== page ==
Pray and think and your confession over several days. Ask God to help you perceive your sins and to make a thorough confession of them. Sometime before the sacrament of Holy Confession, pray Psalm 50(51) & 51(52).

Now, without justification or self-pity, make a prayerful examinations of your conscience regarding all things. As a help, reflect on your life in the light of the Ten Commandments and the Beatitudes. Take pencil and paper and specify your sins so that, at the time of the sacrament, you will be able to make a thorough confession from the list, without confusion or lapse of memory.


Exodus 20:2-3 “I am the Lord your God... You shall have no other gods before Me.”
Has God been the source, center and hope of my life? Have I put myself, others or things before God? Have I failed to trust in God's existence, love and mercy? Have I failed to pray to God, to worship Him and to thank Him for His blessings? Have I tried to serve God and keep His commandments faithfully? Have I murmured or complained against God in adversity? Have I praised and glorified God through my words and deeds?

Exodus 20:4-6 “You shall not make for yourself an idol...”
Have I valued anyone or anything above God? Have I given to anyone or anything the love, honor and worship that belongs to God alone? Have I made an idol of any person, idea, occupation, or thing?

Exodus 20:7 “You shall not take the name of the Lord your God in vain...”
Have I blasphemed God's holy name in any way? Have I sworn a false oath? Have I broken any solemn vow or promise? Have I entered into an agreement, promise or contract against God's law? Have I cursed or used foul language?

Exodus 20:8-11 “Remember the Sabbath day, to keep it holy...”
Have I worshiped regularly on Sundays and major feast days and have I helped others to do the same? Have I worked unnecessarily on Sundays or major feast days or caused others to do so? Have I spent the Lord's Day in a wholesome and edifying ways?

Exodus 20:12 “Honor your father and mother...”
Have I loved and respected my parents as I should? Have I neglected them or failed to help them? Have I disobeyed them, deceived them or caused them pain by my words or deeds? Have I treated all my family members with patience and love?

Exodus 20:13 “You shall not murder.”
Have I caused the harm, injury or death of anyone? Have I wished my own or anyone's harm or death? Have I been cruel to animals or destroyed any life unnecessarily?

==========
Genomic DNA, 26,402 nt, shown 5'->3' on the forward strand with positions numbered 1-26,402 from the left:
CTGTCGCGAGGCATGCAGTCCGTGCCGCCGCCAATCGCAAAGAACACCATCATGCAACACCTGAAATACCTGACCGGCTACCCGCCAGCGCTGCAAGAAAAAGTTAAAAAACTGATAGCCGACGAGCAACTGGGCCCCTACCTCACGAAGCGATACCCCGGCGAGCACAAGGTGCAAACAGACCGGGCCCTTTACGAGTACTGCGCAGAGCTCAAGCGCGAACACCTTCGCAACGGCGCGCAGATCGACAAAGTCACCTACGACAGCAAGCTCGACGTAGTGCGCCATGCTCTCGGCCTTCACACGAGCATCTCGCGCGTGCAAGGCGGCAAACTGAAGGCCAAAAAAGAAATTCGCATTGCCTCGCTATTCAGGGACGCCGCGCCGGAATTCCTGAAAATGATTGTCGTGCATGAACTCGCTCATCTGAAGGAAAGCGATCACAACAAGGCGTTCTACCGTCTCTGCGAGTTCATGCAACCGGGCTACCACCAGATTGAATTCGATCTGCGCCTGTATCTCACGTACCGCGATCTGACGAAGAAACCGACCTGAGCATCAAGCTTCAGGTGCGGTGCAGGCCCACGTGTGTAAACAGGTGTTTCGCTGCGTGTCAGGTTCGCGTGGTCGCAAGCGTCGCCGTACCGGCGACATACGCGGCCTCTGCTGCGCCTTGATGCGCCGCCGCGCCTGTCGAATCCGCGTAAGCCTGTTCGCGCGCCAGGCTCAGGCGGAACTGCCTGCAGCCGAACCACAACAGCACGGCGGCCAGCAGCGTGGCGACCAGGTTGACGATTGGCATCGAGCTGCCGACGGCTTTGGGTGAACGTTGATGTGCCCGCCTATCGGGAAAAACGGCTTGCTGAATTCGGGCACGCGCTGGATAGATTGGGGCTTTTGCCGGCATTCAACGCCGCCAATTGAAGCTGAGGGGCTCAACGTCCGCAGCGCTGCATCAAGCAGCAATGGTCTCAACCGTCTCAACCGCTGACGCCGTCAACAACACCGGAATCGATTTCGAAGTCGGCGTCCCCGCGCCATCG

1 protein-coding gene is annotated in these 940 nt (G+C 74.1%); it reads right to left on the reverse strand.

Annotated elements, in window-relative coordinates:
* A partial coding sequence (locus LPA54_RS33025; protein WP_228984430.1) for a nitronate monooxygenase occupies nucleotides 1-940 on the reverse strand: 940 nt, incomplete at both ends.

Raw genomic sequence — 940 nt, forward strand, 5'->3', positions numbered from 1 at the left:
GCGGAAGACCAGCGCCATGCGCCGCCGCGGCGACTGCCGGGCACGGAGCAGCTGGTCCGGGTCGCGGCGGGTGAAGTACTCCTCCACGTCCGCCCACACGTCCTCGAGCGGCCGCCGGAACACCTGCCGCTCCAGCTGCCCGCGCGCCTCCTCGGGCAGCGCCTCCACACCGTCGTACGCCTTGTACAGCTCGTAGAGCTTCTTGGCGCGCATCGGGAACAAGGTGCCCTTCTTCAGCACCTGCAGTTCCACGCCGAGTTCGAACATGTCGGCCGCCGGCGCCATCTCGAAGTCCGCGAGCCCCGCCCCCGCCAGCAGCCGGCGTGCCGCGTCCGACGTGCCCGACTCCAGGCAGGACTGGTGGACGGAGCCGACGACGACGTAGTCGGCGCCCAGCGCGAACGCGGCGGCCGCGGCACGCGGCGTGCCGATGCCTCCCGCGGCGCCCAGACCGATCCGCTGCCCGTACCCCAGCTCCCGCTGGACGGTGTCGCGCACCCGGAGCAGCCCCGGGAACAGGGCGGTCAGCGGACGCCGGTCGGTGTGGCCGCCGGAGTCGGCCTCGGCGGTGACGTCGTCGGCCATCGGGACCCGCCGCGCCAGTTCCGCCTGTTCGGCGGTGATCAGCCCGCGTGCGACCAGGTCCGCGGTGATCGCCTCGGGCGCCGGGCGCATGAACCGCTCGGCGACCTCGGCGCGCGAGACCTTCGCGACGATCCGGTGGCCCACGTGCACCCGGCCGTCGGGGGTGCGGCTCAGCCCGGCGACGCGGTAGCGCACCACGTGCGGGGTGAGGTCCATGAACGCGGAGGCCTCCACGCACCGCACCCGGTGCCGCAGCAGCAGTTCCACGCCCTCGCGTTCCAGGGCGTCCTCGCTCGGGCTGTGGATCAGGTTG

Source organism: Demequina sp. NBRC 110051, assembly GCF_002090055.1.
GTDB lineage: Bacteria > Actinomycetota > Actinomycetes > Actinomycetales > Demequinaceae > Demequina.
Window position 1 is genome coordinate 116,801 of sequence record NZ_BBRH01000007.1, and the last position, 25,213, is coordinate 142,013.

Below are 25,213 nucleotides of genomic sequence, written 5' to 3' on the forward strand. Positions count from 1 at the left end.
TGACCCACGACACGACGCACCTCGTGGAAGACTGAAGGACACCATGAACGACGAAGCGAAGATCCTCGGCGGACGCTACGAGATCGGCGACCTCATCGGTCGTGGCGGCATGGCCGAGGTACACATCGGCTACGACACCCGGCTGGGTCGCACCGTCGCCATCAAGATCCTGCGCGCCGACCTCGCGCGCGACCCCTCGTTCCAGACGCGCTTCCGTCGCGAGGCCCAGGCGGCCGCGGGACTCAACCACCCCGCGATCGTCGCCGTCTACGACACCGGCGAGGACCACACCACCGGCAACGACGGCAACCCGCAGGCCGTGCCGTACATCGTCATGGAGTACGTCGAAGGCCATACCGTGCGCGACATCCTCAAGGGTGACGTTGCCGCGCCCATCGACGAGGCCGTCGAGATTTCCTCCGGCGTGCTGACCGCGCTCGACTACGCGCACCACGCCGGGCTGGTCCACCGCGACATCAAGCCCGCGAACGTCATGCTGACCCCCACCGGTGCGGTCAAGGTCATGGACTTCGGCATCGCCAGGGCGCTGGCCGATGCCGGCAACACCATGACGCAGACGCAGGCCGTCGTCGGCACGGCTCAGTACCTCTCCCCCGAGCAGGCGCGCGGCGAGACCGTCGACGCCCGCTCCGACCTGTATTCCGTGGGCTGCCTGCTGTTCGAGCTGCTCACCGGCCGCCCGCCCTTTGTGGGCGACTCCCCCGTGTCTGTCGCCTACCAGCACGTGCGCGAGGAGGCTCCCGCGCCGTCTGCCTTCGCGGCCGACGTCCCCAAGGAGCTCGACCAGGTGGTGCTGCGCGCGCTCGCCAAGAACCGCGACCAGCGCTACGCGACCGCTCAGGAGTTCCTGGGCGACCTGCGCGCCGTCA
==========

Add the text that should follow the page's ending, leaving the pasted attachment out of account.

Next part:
Exodus 20:14 “You shall not commit adultery.”
Have I committed any immoral acts alone or with others? Have I caused others to commit immoral acts? Have I committed immoral acts in my heart?

Exodus 20:15 “You shall not steal.”
Have I taken anything that was not mine from anyone or from anywhere? Have I cheated anyone? Have I caused others to steal or cheat? Have I tried to find the owners of lost things I have found? Have I damaged or destroyed anything that belonged to another? Have I defrauded anyone of rightful wages? Have I paid my debts? Have I given to the poor and to philanthropic causes in proportion to my means?

Exodus 20:16 “You shall not bear false witness against your neighbor.”
Have I given false testimony against anyone? Have I spoken evil, told lies or spread rumors about anyone? Have I disclosed to anyone the sins and faults of another? Have I made careless statements or done anything else to harm the name and reputation of another? Have I engaged in idle gossip?

Exodus 20:17 “You shall not covet...”
Have I looked with envy jealousy or hatred toward the possession talents or achievements of others? Have I desired the downfall or loss of others out of evil intent that I might benefit? Have I grieved that God has bestowed greater blessings on others than on me?


Matthew 5:3 “Blessed are the poor in spirit, for theirs is the kingdom of the heavens.”
Have I truly recognized my complete dependence on God? Have I been proud arrogant and self-righteous in my ways? Have I been selfish, possessive and self-seeking? Have I sought after status, power, and wealth?

Matthew 5:4 “Blessed are those who mourn, for they shall be comforted.”
Have I endured difficulties and afflictions with faith and patience? Have I felt sadness for the sufferings of the poor, the hungry, and addicted; the sick, the lonely and the sinful of the world? Have I truly been sorrowful for my sins and faults?

Matthew 5:5 “Blessed are the meek, for they shall inherit the earth.”
Have I tried to serve or rather to dominate others at home, school, work, office, Church and elsewhere? Have I nursed against anyone? Have I been resentful, bitter, unforgiving or insulting and abusive to others? Have I loved my enemies?

Matthew 5:6 “Blessed are they who hunger and thirst for righteousness, for they shall be filled.”
Have I truly yearned for God's will to be done in all things? Have I worked for justice in my family, society and the world in ways with in my reach? Have I tried to cultivate a righteous life through prayer, fasting, worship, receiving Holy Communion and deeds of love toward others?